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| With: Linda Miller, Mildred Clinton, Paula E. Sheppard, Niles McMaster, Jane Lowry, Rudolph Willrich, Michael Hardstark, Alphonso DeNoble, Gary Allen, Brooke Shields, Louisa Horton, Tom Signorelli, Lillian Roth, Patrick Gorman, Kathy Rich |
| Written by: Alfred Sole, Rosemary Ritvo |
| Directed by: Alfred Sole |
| MPAA Rating: R |
| Running Time: 108 |
| Date: 13/11/1976 |
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Alice, Sweet Alice (1977)
My Sister's Creeper
By Jeffrey M. Anderson In 1977, people like directors Robert Wise and Joshua Logan and critic Roger Ebert were predicting that Alfred Sole would become a household name, mentioned among the great filmmakers. And watching the restored director's cut of Alice, Sweet Alice, I can't disagree with them.
Alice, Sweet Alice was originally screened as Communion. It opened to terrific reviews and little box office. Then, a blessing and a curse: 12-year-old Brooke Shields, who is in the movie for only the first twenty minutes (she gets murdered), became a nation-wide star with her sexy Calvin Cline jeans ads. The movie was retitled as Alice, Sweet Alice and re-released, with Brooke at the top of the bill. People were understandably upset when they paid to see a movie with Brooke Shields, and she was gone after the first reel.
After 1978's Pretty Baby became a hit, the distributors tried again with the title Holy Terror, this time with 18 minutes of footage cut out. Again, it was a flop. Then, the movie ended up on bargain-bin video in the 1980s, and eventually nursed a small cult following. In 1997, the director was allowed to assemble his full 108-minute cut and release a letterboxed laserdisc with commentary and bonus items. It's about time.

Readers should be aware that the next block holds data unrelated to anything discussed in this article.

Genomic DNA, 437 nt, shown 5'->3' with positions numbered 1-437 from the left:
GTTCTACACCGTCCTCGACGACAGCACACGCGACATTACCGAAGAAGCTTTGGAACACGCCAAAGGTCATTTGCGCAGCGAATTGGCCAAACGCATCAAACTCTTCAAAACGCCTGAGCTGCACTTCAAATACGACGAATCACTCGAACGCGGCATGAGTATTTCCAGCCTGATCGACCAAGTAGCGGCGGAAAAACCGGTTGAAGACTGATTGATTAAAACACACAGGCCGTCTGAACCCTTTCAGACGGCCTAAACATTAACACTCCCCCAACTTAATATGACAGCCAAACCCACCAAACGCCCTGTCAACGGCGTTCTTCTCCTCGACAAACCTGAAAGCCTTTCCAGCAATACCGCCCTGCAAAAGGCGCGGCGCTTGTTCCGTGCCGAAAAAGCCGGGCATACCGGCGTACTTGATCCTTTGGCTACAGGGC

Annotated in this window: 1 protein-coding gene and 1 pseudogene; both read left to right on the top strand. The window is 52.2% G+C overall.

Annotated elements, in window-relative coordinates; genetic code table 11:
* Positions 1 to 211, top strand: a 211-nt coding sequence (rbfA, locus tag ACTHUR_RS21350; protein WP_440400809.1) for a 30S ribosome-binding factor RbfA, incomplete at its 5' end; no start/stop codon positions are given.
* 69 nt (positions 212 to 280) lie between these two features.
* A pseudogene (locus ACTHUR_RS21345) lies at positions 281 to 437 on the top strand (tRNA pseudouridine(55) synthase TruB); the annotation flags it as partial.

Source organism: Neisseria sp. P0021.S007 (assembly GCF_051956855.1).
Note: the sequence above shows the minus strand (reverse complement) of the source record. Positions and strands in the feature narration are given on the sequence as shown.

Shields plays little Karen, a sweet girl who is excited about her nice, new communion dress. Her mean sister Alice (Paula Sheppard) likes to snatch her things and generally pick on her. A mysterious figure in a yellow raincoat and a creepy translucent mask appears and stabs Karen, killing her. Alice is blamed for the murder, and several adults worry and argue about what to do. The killer strikes again, and even today's audiences will not be able to guess who it really is. (Sole cleverly reveals the killer's identity at the 2/3rd mark, generating a different kind of suspense for the final stretch.)
Sole develops a very strange atmosphere, and the death of the pretty, good-natured Karen seems to hang over everything; her absence leaves a terrible void. Everyone left is off-kilter and peculiar, from the disgustingly fat, cat-loving landlord (Alphonso De Noble), and the local priest (Rudolph Willrich), to the cranky Italian lady (Mildred Clinton), who cares for an old invalid, to the estranged, philandering husband (Niles McMaster), to Alice's shrieking, harpy-like aunt (Jane Lowry), and her wimpy husband. Linda G. Miller plays Alice and Karen's mother, perhaps the most sympathetic character outside of Karen. Sole uses striking colors to punctuate the grim atmosphere, and occasionally an extremely wide angle will crop up to accentuate the feeling of unease; even the sound is tricky.
Sole has been compared to Roman Polanski, Hitchcock and Fellini. Those are all correct, but I would throw in Dario Argento as well, and add that he's not just a copycat. Sole was an artist purging his own demons, doing his own thing. Unfortunately, he only completed two more films after this one, Tanya's Island (1981) and Pandemonium (1982). He has since become a production designer for television.
Alice Sweet Alice has gone in and out of print on DVD, and now it's back as part of a four-disc set from VCI Entertainment. The transfer of Alice Sweet Alice is the full-length, restored version, though the quality could be better. The set features twelve films in all. I'm not sure about any of the others, but I suspect that they're mostly enjoyable trash: Beast of the Yellow Night (1971), Beyond Atlantis (1973), Death Game (1976), Don't Open the Door (1975), House of the Living Dead (1976), The Night Creature (1978), Scream Bloody Murder (1973), Sisters Of Death (1978), Twilight People (1972), The Vampire Happening (1971), and Young Hannah: Queen of the Vampires (1972).